Last Updated on August 9, 2022 by Real Men Sow
Carnivorous plants such as pitcher plants (Sarracenia), and Venus flytraps, (Dionaea muscipula), can be difficult to grow and are very popular with children. These plants are great for sunny windowsills or conservatories.
How To Grow Carnivorous Plants
Carnivorous plants thrive in soils that are boggy and rich in acidic or ‘ericaceous compost. Although most ericaceous compost is peat-based, there have been several peat-free ericaceous mix products on the market in recent times. Then, this compost should be kept well hydrated and not dry out. In summer, choose a sunny location to grow your carnivorous plants. Then, move to a cooler, frost-free area in winter. As necessary, remove any faded leaves and flowers.
6 Carnivorous Plants To Grow
There are approximately 200 Sundew species. Each one is unique in its size, shape and growing requirements. Many are covered with tentacles that have glue-covered tips. Its tentacles move and help the Sundew quickly suffocate or digest any insects that have become stuck.
Monkey cups (Nepenthes)
Monkey cup plants are found in tropical regions like Sumatra, Borneo and Malaysia. Because monkeys can be seen drinking water from the monkey cup plant in rainforests, this carnivorous species is also known as a pitcher. A pitcher is a large enough size to hold up to a liter of water. Then, their cups passively capture and digest prey.
Bladderwort, a carnivorous type of plant, is named after its small bladders. It lives in open water and traps insects inside a bladder that acts like a suction lamp. There are tiny, hair-like feelers located at the bladder’s opening that detect when insects (such as fleas) land on it. This causes the bladder to burst, sucking in water and eating the animal.
Venus Flytrap (Dionaea muscipula)
The Venus flytrap, a carnivorous plant that eats mostly insects as well as arachnids, is probably the most well-known. The trap is a small plant that has four to seven leaves and grows from a short stem. It’s the pair terminal lobes hinged at their midribs that forms the trap. Then the plant can distinguish between living and non-living stimuli. The lobes can close in less than 0.1 seconds.
Lobster-pot plants (Darlingtonia californica)
The lobster pot was named after what it looks like, the lobster pot. It is a carnivorous herb that captures prey when it enters its trap. Prey becomes stuck and can’t find its way out. The trap has overlapping hairs that force prey to go down the leaf until they are eaten.
Catapulting flypaper trap (Drosera glanduligera)
This carnivorous species of plant has both snap-trapping (like Venus fly traps) and flypaper (like Butterworts). This carnivorous plant is native to Australia and catches its prey using sticky outer tentacles. Plant cells can break beneath the tentacles when the prey applies pressure to them and the object is catapulted towards the center of its host plant.
10 Notes to Remember When Growing a Carnivorous Plant
Grow carnivorous plants in sun
The best conditions for hardy carnivorous plants are those that have plenty of light and warmth in the spring and summer.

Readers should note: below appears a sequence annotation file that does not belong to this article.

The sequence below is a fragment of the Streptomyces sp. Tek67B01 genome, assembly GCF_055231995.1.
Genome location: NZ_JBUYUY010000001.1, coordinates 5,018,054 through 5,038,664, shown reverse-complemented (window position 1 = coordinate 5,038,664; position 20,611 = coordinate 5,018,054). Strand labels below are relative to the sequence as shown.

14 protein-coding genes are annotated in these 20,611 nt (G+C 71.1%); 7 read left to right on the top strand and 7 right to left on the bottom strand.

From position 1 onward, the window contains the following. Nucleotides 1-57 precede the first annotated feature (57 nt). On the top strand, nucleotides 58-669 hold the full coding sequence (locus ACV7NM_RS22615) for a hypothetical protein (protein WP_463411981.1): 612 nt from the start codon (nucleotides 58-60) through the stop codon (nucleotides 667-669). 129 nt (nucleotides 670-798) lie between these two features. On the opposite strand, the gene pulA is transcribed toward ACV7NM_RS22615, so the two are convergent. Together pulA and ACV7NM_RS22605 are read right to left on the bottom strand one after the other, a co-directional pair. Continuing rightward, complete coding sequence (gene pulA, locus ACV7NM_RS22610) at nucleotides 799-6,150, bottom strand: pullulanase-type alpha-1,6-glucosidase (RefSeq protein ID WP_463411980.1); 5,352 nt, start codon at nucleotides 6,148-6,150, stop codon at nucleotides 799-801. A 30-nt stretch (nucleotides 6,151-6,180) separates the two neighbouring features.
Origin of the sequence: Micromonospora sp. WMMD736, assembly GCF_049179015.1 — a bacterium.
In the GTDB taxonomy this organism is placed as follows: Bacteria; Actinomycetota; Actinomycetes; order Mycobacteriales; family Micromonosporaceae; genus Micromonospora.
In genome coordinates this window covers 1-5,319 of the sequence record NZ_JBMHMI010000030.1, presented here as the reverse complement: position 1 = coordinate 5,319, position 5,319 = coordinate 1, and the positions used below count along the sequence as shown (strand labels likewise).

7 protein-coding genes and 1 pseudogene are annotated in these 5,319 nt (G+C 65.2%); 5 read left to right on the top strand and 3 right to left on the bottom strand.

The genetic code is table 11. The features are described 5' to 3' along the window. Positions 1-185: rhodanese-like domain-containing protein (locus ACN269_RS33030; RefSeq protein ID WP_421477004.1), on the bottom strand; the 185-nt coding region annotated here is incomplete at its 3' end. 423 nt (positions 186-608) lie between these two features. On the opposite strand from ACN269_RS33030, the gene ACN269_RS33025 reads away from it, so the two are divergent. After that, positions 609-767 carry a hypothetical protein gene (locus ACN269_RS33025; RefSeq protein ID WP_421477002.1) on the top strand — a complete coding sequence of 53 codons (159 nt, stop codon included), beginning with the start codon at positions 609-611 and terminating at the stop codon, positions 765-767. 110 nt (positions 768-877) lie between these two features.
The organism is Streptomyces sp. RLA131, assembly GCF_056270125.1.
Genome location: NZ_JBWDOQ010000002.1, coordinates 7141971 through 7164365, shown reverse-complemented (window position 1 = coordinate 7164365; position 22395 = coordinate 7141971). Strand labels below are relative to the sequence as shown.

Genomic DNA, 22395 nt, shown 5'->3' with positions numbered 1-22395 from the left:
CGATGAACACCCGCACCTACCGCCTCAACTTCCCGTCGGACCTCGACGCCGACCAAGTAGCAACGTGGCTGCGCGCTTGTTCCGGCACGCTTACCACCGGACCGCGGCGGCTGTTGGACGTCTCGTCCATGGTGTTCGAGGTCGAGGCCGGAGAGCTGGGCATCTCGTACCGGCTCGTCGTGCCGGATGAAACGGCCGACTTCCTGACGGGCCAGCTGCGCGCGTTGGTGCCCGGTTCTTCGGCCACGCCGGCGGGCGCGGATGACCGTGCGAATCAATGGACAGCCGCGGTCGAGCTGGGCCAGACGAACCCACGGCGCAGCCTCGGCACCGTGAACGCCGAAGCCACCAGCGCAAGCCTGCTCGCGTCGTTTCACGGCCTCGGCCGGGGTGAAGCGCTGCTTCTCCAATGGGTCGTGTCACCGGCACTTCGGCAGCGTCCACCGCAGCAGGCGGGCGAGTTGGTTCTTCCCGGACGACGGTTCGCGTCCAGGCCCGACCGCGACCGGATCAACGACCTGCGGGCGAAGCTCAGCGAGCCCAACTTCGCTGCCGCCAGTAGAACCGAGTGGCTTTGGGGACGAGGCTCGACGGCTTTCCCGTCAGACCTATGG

Keep carnivorous plants cool in winter
Carnivorous plants tend to be temperate, rather than tropical. They need to have a place to rest in winter to avoid becoming exhausted and dying. However, some plants will die as they go dormant. The Venus fly trap traps may also turn black and die. You can place the compost in a cool, dark area or in a greenhouse at around 7 degrees Celsius.
Grow carnivorous plants in moist compost
The wild hardy carnivorous plants that live in boggy soil need to be kept moist during the warmer months. Keep the water in a small container and top it up with more water. Also block drainage holes to prevent water from draining away. During winter, keep the compost moist.
Water carnivorous plants with rain water
Tap water can cause damage to carnivorous plant species. You should use distilled water or filtered water, water that has been boiled and left to cool, or rainwater. It is possible to leave a bucket out to collect the water or to use water from a butt.
Grow carnivorous plants in ericaceous compost
Carnivorous plants thrive in low-nutrient media, such as peat, or a specialty compost known as ericaceous. You can also use Moorland Gold, which is derived from peat bogs and is non-toxic.
Don’t feed carnivorous plants with insects
Do not feel that you must feed your carnivorous plants with insects. If it is outside, it will take to it on its own. Indoors, they should have access to insects.
Don’t fertilize carnivorous plants
You don’t need fertilizer for your carnivorous plant. They get all the nutrients from the insects they catch. The plants can actually be killed by fertilizer, as they are prone to thriving in poor soil.
Don’t tease carnivorous plants
Your Venus flytrap traps may not be closing properly if curious fingers have been poking at it too often. The average trap will close five times per lifetime. So, try not to provoke your plant.
Deadhead carnivorous plants
Use scissors to cut off dead flowers. In the case of pitcher plants and Venus flytraps, use scissors to remove dead traps that turn black. This is often done in autumn and winter.
Control pests on carnivorous plants
Greenfly is a problem for Carnivorous plants. Use traps and biological controls to get rid of them. Red spider mite can also be a problem for Carnivorous Plants. This parasite thrives in dry, hot conditions. You can improve the air circulation and humidity in your greenhouse by placing water bowls on the benches. But you could release the predatory mite Phytoseiulus Persimilis to your plants if you have a lot of plants.